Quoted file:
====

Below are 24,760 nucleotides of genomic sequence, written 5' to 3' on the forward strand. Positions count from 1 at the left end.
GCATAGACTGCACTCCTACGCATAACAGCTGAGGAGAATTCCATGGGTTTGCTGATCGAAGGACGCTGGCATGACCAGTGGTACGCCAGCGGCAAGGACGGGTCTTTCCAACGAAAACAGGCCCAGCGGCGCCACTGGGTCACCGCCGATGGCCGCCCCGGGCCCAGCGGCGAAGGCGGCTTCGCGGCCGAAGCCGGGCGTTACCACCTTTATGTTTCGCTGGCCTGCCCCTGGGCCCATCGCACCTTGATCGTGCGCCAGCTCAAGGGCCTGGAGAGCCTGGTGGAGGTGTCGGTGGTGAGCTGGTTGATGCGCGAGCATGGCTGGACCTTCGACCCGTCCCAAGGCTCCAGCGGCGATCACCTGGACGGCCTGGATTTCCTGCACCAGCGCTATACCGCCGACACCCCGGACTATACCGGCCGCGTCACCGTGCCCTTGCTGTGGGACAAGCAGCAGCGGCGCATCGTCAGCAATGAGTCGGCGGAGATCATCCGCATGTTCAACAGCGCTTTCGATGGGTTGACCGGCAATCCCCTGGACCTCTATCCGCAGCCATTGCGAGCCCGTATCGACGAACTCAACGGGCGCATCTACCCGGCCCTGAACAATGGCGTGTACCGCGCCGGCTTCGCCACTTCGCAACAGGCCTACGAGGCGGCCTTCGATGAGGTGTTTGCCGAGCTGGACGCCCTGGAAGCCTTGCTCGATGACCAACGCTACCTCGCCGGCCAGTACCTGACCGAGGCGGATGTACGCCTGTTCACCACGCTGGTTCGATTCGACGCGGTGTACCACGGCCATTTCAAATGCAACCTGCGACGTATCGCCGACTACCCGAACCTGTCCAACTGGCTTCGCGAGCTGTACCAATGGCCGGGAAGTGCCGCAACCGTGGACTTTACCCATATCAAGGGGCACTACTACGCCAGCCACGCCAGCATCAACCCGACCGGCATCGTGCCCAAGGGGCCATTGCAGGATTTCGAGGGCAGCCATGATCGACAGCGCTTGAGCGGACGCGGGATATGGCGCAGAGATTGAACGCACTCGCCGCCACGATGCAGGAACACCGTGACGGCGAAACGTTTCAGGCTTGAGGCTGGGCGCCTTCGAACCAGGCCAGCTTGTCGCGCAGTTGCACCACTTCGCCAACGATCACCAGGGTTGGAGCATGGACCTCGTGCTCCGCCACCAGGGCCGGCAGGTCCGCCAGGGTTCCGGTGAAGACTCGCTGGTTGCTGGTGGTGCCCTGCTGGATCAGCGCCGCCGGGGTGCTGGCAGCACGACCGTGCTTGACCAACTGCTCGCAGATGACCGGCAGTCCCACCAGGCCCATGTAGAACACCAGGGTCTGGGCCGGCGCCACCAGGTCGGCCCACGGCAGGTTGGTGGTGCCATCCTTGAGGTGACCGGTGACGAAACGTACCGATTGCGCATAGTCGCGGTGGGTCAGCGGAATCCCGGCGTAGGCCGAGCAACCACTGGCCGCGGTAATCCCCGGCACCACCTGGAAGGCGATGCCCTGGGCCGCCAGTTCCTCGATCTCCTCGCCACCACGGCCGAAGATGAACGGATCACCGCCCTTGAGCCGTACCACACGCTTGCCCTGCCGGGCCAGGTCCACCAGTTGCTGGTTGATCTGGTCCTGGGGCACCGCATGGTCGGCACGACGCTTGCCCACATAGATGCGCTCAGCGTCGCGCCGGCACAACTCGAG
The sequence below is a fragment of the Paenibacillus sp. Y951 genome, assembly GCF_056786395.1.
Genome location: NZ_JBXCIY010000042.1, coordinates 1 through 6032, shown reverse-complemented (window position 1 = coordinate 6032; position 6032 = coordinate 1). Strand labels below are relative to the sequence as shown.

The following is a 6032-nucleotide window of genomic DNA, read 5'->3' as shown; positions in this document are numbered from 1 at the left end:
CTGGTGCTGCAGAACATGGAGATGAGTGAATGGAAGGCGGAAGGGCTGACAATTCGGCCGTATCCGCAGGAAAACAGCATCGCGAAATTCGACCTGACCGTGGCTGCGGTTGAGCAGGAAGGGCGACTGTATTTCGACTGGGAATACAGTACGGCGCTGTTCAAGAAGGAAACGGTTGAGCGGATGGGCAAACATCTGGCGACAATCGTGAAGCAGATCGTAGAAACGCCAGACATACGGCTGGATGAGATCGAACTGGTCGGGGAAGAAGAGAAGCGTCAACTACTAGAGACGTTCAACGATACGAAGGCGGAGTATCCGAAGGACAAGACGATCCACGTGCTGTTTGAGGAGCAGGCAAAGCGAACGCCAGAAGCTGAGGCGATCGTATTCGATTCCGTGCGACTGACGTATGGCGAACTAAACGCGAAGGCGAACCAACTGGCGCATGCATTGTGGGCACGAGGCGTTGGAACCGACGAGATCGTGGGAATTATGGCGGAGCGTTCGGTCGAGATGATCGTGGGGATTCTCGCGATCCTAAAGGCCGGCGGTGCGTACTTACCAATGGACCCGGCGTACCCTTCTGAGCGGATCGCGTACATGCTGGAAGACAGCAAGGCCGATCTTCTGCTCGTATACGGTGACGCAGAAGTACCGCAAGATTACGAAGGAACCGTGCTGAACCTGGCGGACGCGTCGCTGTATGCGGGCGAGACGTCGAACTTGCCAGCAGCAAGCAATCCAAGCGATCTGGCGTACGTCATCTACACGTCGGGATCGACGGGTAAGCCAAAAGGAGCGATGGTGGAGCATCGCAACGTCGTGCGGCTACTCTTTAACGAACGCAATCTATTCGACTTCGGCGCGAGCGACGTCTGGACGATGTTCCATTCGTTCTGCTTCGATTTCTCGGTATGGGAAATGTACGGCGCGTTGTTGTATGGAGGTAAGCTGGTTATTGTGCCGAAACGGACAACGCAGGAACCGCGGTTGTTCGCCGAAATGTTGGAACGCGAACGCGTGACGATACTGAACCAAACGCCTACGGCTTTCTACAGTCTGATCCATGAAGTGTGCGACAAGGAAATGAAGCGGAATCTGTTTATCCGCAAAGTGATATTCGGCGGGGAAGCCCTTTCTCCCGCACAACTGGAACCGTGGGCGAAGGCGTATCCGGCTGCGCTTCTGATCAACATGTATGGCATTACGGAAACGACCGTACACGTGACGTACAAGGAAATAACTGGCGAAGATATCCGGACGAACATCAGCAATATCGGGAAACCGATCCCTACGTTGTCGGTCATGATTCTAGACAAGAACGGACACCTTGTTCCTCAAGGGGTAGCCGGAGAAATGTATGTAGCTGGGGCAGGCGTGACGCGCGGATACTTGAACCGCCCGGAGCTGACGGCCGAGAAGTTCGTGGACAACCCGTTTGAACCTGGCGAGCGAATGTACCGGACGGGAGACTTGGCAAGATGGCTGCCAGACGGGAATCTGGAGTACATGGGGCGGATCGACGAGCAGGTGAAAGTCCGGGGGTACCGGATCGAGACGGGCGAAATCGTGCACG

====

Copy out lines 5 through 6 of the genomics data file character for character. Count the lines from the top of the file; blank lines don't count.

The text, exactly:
The following is a 6032-nucleotide window of genomic DNA, read 5'->3' as shown; positions in this document are numbered from 1 at the left end:
CTGGTGCTGCAGAACATGGAGATGAGTGAATGGAAGGCGGAAGGGCTGACAATTCGGCCGTATCCGCAGGAAAACAGCATCGCGAAATTCGACCTGACCGTGGCTGCGGTTGAGCAGGAAGGGCGACTGTATTTCGACTGGGAATACAGTACGGCGCTGTTCAAGAAGGAAACGGTTGAGCGGATGGGCAAACATCTGGCGACAATCGTGAAGCAGATCGTAGAAACGCCAGACATACGGCTGGATGAGATCGAACTGGTCGGGGAAGAAGAGAAGCGTCAACTACTAGAGACGTTCAACGATACGAAGGCGGAGTATCCGAAGGACAAGACGATCCACGTGCTGTTTGAGGAGCAGGCAAAGCGAACGCCAGAAGCTGAGGCGATCGTATTCGATTCCGTGCGACTGACGTATGGCGAACTAAACGCGAAGGCGAACCAACTGGCGCATGCATTGTGGGCACGAGGCGTTGGAACCGACGAGATCGTGGGAATTATGGCGGAGCGTTCGGTCGAGATGATCGTGGGGATTCTCGCGATCCTAAAGGCCGGCGGTGCGTACTTACCAATGGACCCGGCGTACCCTTCTGAGCGGATCGCGTACATGCTGGAAGACAGCAAGGCCGATCTTCTGCTCGTATACGGTGACGCAGAAGTACCGCAAGATTACGAAGGAACCGTGCTGAACCTGGCGGACGCGTCGCTGTATGCGGGCGAGACGTCGAACTTGCCAGCAGCAAGCAATCCAAGCGATCTGGCGTACGTCATCTACACGTCGGGATCGACGGGTAAGCCAAAAGGAGCGATGGTGGAGCATCGCAACGTCGTGCGGCTACTCTTTAACGAACGCAATCTATTCGACTTCGGCGCGAGCGACGTCTGGACGATGTTCCATTCGTTCTGCTTCGATTTCTCGGTATGGGAAATGTACGGCGCGTTGTTGTATGGAGGTAAGCTGGTTATTGTGCCGAAACGGACAACGCAGGAACCGCGGTTGTTCGCCGAAATGTTGGAACGCGAACGCGTGACGATACTGAACCAAACGCCTACGGCTTTCTACAGTCTGATCCATGAAGTGTGCGACAAGGAAATGAAGCGGAATCTGTTTATCCGCAAAGTGATATTCGGCGGGGAAGCCCTTTCTCCCGCACAACTGGAACCGTGGGCGAAGGCGTATCCGGCTGCGCTTCTGATCAACATGTATGGCATTACGGAAACGACCGTACACGTGACGTACAAGGAAATAACTGGCGAAGATATCCGGACGAACATCAGCAATATCGGGAAACCGATCCCTACGTTGTCGGTCATGATTCTAGACAAGAACGGACACCTTGTTCCTCAAGGGGTAGCCGGAGAAATGTATGTAGCTGGGGCAGGCGTGACGCGCGGATACTTGAACCGCCCGGAGCTGACGGCCGAGAAGTTCGTGGACAACCCGTTTGAACCTGGCGAGCGAATGTACCGGACGGGAGACTTGGCAAGATGGCTGCCAGACGGGAATCTGGAGTACATGGGGCGGATCGACGAGCAGGTGAAAGTCCGGGGGTACCGGATCGAGACGGGCGAAATCGTGCACG